Can At-Home Screening Tests Replace a Colonoscopy?
January 24, 2023
No one looks forward to a colonoscopy. Two at-home tests eliminate the invasiveness and prep of getting a colonoscopy. But are these screenings as effective as colonoscopy in detecting colorectal cancer and precancerous polyps?
Why Is Colorectal Cancer Screening Important?
Each year, approximately 150,000 Americans are diagnosed with colorectal cancer and more than 50,000 Americans die from the disease. Colorectal cancer is the second-most common cause of cancer death in the country. However, the disease is highly treatable when detected early through screening.
During a colonoscopy, a doctor passes a camera on a flexible tube into the rectum to view the inside of the colon for precancerous polyps and other abnormalities. Not only is the test invasive, many people find the prep for the procedure to be unpleasant, as it involves taking laxatives and restricting yourself to a liquid diet for an entire day to clear out your system. Yet despite any unpleasantness, colonoscopy remains the gold standard for colorectal cancer screening.
At-Home Screening vs. Colonoscopy
Two noninvasive, at-home screening tests are available as an alternative to a colonoscopy. They require the collection of a stool sample at home to mail to a lab for examination:
- Fecal Immunochemical Test (FIT): checks for blood associated with polyps and colon cancer in the stool sample.
- Cologuard FIT-DNA test: checks for DNA markers and blood associated with polyps and colon cancer in the stool sample.
“Colonoscopy is the preferred colorectal cancer screening method,” says Gregory Cooper, MD, a gastroenterologist who is Co-Program Leader for Cancer Prevention and Control at UH Seidman Cancer Center and the Case Comprehensive Cancer Center. “Whereas colonoscopy can detect at least 95% of large polyps – the polyps most likely to turn into cancer – Cologuard detects 42% and FIT testing detects 24%. Because polyp removal is so important to colorectal cancer prevention, colonoscopy is superior to the other screening methods.”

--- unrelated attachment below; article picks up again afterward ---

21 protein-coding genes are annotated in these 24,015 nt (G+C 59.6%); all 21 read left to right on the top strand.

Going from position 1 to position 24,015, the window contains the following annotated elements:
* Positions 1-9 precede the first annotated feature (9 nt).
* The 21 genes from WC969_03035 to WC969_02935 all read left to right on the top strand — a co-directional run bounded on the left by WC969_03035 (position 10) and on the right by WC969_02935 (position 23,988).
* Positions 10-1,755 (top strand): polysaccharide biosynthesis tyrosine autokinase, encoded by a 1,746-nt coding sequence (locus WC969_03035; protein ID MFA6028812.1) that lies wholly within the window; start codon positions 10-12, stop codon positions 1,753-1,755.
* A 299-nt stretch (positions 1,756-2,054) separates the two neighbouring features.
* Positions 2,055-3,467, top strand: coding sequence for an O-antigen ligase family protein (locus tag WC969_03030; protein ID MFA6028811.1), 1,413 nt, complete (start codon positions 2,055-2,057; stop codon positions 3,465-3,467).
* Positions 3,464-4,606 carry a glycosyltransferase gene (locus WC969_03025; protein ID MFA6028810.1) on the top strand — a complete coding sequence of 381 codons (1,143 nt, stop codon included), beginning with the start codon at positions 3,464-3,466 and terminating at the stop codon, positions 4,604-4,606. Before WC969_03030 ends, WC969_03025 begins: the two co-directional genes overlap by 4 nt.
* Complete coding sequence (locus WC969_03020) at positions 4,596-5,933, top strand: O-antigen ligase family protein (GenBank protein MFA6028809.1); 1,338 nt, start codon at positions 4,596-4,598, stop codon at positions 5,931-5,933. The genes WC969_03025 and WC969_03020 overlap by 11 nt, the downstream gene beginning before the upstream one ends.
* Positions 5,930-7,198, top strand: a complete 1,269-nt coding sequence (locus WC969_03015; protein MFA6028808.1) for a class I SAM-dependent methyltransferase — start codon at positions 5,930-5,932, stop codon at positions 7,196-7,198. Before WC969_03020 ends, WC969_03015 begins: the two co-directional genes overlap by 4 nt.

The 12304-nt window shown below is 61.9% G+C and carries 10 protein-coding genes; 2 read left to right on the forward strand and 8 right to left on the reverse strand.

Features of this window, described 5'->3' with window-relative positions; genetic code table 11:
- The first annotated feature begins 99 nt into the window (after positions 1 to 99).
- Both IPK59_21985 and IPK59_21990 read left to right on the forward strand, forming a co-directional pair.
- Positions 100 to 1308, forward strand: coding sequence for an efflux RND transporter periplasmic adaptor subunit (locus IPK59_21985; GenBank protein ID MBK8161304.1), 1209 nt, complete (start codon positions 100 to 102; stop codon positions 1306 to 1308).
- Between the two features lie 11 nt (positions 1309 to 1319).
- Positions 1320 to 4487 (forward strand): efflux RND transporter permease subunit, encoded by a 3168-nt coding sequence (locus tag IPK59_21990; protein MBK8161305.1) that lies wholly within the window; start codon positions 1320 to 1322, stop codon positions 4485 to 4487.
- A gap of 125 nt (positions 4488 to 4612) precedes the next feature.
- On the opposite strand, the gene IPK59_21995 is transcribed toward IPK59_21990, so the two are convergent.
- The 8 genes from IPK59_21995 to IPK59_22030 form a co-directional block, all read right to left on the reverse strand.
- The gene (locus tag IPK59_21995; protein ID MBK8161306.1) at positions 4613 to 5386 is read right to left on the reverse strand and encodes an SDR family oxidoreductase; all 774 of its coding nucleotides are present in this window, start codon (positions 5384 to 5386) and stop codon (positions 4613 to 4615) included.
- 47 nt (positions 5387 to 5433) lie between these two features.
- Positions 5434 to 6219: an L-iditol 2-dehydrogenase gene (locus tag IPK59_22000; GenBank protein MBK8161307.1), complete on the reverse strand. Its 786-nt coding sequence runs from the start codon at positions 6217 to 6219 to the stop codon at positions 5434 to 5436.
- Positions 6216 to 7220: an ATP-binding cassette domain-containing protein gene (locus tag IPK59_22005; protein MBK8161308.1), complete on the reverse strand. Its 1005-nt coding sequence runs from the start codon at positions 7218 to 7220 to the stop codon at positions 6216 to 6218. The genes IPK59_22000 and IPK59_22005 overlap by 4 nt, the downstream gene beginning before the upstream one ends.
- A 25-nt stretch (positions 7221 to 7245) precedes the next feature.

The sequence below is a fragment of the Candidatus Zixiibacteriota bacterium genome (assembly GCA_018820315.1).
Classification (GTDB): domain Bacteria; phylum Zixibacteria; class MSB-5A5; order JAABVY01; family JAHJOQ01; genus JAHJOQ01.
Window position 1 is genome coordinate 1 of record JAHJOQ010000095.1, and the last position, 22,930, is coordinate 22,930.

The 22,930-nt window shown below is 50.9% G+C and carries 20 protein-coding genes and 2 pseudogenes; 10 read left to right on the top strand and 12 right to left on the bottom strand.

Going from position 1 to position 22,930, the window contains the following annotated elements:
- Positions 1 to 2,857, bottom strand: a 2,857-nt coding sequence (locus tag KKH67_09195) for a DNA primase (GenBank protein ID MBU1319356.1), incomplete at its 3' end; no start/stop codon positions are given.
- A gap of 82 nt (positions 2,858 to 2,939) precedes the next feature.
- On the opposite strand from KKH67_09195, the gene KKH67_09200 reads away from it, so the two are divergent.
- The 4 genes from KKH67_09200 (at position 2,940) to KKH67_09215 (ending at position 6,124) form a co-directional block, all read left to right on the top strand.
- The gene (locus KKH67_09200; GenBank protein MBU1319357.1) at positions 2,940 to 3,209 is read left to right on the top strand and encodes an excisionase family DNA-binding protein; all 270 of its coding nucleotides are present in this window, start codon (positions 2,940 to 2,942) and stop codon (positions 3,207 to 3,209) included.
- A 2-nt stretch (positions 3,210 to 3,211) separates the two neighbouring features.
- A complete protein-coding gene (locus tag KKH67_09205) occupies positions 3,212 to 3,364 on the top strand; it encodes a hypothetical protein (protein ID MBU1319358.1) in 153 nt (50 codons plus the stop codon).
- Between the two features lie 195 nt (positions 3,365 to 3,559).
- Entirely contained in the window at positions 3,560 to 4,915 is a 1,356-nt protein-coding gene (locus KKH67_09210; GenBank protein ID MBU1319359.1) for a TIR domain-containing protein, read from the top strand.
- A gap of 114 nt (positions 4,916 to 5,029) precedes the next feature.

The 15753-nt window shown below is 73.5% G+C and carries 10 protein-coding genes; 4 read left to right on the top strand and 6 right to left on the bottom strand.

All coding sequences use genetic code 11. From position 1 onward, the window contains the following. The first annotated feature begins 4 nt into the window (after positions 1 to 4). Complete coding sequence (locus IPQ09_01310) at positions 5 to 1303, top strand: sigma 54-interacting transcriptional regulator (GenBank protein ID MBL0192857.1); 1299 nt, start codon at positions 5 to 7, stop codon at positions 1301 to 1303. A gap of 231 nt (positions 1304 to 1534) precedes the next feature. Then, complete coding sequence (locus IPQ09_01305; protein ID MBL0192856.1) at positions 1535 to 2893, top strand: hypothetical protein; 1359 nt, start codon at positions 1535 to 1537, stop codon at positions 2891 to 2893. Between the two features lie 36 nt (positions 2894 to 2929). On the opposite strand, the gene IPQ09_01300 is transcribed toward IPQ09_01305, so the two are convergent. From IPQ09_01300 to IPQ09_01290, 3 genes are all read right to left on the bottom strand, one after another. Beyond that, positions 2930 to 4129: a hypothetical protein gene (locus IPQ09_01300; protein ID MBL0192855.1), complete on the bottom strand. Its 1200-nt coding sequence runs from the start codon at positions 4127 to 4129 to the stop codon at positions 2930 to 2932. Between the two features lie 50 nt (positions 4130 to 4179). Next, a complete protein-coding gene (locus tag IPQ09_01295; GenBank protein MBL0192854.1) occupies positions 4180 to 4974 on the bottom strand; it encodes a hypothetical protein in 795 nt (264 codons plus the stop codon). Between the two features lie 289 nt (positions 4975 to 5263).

Significantly, when polyps are found during a colonoscopy, the doctor removes them during the same procedure, which eliminates the need for additional tests or procedures. In this way, colonoscopy not only detects polyps and colorectal cancer, the procedure can also prevent colorectal cancer from developing in the first place.
In contrast, Cologuard and FIT tests can only detect polyps and colorectal cancer. When these tests indicate the possible presence of polyps or cancer, a colonoscopy must be performed later on to remove the polyps. Yet Cologuard and FIT do not detect the majority of precancerous polyps. Undetected, unremoved, precancerous polyps increase a person’s risk of developing colorectal cancer.
When is At-Home Colorectal Cancer Screening Appropriate?
Dr. Cooper says, “Though colonoscopy is the preferred method for colorectal cancer screening, the stool-based tests are useful in certain situations. For example, an at-home test can be appropriate for some patients who are on anticoagulants, as those individuals are at higher risk for experiencing bleeding during colonoscopy. Also, some patients may benefit from an at-home test because they are at higher risk for experiencing complications from the sedation itself.”
Furthermore, due to the required sedation, patients must arrange for their own transportation to and from their colonoscopy. Dr. Cooper says that some patients simply do not have access to a ride and may opt for an at-home screening option for that reason.
Cologuard or FIT?
Of the at-home screening tests, Dr. Cooper says Cologuard is the better option overall.
“Cologuard is more accurate than FIT at detecting precancerous polyps because those polyps tend not to bleed. Whereas FIT tests can only detect blood in a stool sample, Cologuard detects blood and DNA markers associated with both precancerous polyps and cancer. Also, Cologuard is better at detecting colorectal cancer itself, detecting more than 90% of cancerous lesions in the colon compared to about 75% to 80% for FIT.”
Another advantage of Cologuard is that if you get a negative result, you don’t have to get another Cologuard test for three years, whereas FIT tests are typically repeated annually. Furthermore, Cologuard is supported by a navigator system that contacts the patient with reminders for them to complete and send in their test, which makes for better compliance than that seen with FIT testing.
The board-certified gastrointestinal physicians and surgeons at University Hospitals are leaders in screening, diagnosing, managing and treating all types of colon polyps, colon cancer and other gastrointestinal conditions. Learn more about colon cancer screening services at University Hospitals.
Tags: Cancer, Colonoscopy, Colorectal Cancer, Screenings